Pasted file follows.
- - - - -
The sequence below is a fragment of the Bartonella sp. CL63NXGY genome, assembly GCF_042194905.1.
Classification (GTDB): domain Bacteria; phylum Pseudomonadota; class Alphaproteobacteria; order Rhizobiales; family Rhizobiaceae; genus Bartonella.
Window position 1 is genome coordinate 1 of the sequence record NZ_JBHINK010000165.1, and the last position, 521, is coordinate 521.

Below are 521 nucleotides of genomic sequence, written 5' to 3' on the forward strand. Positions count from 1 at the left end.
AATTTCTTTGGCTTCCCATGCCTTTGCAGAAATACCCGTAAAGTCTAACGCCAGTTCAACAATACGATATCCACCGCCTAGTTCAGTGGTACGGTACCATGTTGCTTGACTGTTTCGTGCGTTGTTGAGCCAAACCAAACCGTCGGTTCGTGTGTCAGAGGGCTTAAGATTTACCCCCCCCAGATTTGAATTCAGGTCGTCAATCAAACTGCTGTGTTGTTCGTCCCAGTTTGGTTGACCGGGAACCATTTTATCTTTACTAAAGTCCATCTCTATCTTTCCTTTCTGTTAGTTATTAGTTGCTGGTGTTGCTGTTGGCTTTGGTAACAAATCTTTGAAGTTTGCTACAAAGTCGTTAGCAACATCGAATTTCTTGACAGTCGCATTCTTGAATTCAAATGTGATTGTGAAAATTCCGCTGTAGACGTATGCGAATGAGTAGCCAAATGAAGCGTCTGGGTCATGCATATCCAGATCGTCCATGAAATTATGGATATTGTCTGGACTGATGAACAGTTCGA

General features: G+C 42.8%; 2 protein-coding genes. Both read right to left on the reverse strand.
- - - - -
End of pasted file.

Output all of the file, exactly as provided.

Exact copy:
The sequence below is a fragment of the Bartonella sp. CL63NXGY genome, assembly GCF_042194905.1.
Classification (GTDB): domain Bacteria; phylum Pseudomonadota; class Alphaproteobacteria; order Rhizobiales; family Rhizobiaceae; genus Bartonella.
Window position 1 is genome coordinate 1 of the sequence record NZ_JBHINK010000165.1, and the last position, 521, is coordinate 521.

Below are 521 nucleotides of genomic sequence, written 5' to 3' on the forward strand. Positions count from 1 at the left end.
AATTTCTTTGGCTTCCCATGCCTTTGCAGAAATACCCGTAAAGTCTAACGCCAGTTCAACAATACGATATCCACCGCCTAGTTCAGTGGTACGGTACCATGTTGCTTGACTGTTTCGTGCGTTGTTGAGCCAAACCAAACCGTCGGTTCGTGTGTCAGAGGGCTTAAGATTTACCCCCCCCAGATTTGAATTCAGGTCGTCAATCAAACTGCTGTGTTGTTCGTCCCAGTTTGGTTGACCGGGAACCATTTTATCTTTACTAAAGTCCATCTCTATCTTTCCTTTCTGTTAGTTATTAGTTGCTGGTGTTGCTGTTGGCTTTGGTAACAAATCTTTGAAGTTTGCTACAAAGTCGTTAGCAACATCGAATTTCTTGACAGTCGCATTCTTGAATTCAAATGTGATTGTGAAAATTCCGCTGTAGACGTATGCGAATGAGTAGCCAAATGAAGCGTCTGGGTCATGCATATCCAGATCGTCCATGAAATTATGGATATTGTCTGGACTGATGAACAGTTCGA

General features: G+C 42.8%; 2 protein-coding genes. Both read right to left on the reverse strand.